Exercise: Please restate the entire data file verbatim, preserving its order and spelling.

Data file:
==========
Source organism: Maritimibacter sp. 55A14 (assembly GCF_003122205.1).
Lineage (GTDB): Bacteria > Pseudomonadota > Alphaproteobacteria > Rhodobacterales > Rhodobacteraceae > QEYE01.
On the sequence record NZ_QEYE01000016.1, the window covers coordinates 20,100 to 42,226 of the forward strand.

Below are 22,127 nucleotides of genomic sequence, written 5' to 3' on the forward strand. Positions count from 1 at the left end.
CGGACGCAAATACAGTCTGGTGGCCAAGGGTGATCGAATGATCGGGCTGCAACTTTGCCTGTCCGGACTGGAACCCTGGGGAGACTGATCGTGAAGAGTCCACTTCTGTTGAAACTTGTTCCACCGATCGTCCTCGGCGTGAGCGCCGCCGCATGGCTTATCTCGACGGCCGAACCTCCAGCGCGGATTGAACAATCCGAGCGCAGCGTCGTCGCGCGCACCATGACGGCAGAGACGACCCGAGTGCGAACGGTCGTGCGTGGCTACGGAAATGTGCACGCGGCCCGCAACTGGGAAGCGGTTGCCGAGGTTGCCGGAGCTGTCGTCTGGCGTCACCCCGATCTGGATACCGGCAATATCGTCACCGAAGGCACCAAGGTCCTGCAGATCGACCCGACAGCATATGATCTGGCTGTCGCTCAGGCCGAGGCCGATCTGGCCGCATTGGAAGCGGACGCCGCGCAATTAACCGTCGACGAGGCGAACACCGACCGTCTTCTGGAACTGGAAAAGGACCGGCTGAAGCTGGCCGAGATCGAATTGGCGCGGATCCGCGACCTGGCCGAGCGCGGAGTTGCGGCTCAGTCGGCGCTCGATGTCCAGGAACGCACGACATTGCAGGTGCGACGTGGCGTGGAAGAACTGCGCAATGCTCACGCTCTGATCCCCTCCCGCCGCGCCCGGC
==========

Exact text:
Source organism: Maritimibacter sp. 55A14 (assembly GCF_003122205.1).
Lineage (GTDB): Bacteria > Pseudomonadota > Alphaproteobacteria > Rhodobacterales > Rhodobacteraceae > QEYE01.
On the sequence record NZ_QEYE01000016.1, the window covers coordinates 20,100 to 42,226 of the forward strand.

Below are 22,127 nucleotides of genomic sequence, written 5' to 3' on the forward strand. Positions count from 1 at the left end.
CGGACGCAAATACAGTCTGGTGGCCAAGGGTGATCGAATGATCGGGCTGCAACTTTGCCTGTCCGGACTGGAACCCTGGGGAGACTGATCGTGAAGAGTCCACTTCTGTTGAAACTTGTTCCACCGATCGTCCTCGGCGTGAGCGCCGCCGCATGGCTTATCTCGACGGCCGAACCTCCAGCGCGGATTGAACAATCCGAGCGCAGCGTCGTCGCGCGCACCATGACGGCAGAGACGACCCGAGTGCGAACGGTCGTGCGTGGCTACGGAAATGTGCACGCGGCCCGCAACTGGGAAGCGGTTGCCGAGGTTGCCGGAGCTGTCGTCTGGCGTCACCCCGATCTGGATACCGGCAATATCGTCACCGAAGGCACCAAGGTCCTGCAGATCGACCCGACAGCATATGATCTGGCTGTCGCTCAGGCCGAGGCCGATCTGGCCGCATTGGAAGCGGACGCCGCGCAATTAACCGTCGACGAGGCGAACACCGACCGTCTTCTGGAACTGGAAAAGGACCGGCTGAAGCTGGCCGAGATCGAATTGGCGCGGATCCGCGACCTGGCCGAGCGCGGAGTTGCGGCTCAGTCGGCGCTCGATGTCCAGGAACGCACGACATTGCAGGTGCGACGTGGCGTGGAAGAACTGCGCAATGCTCACGCTCTGATCCCCTCCCGCCGCGCCCGGC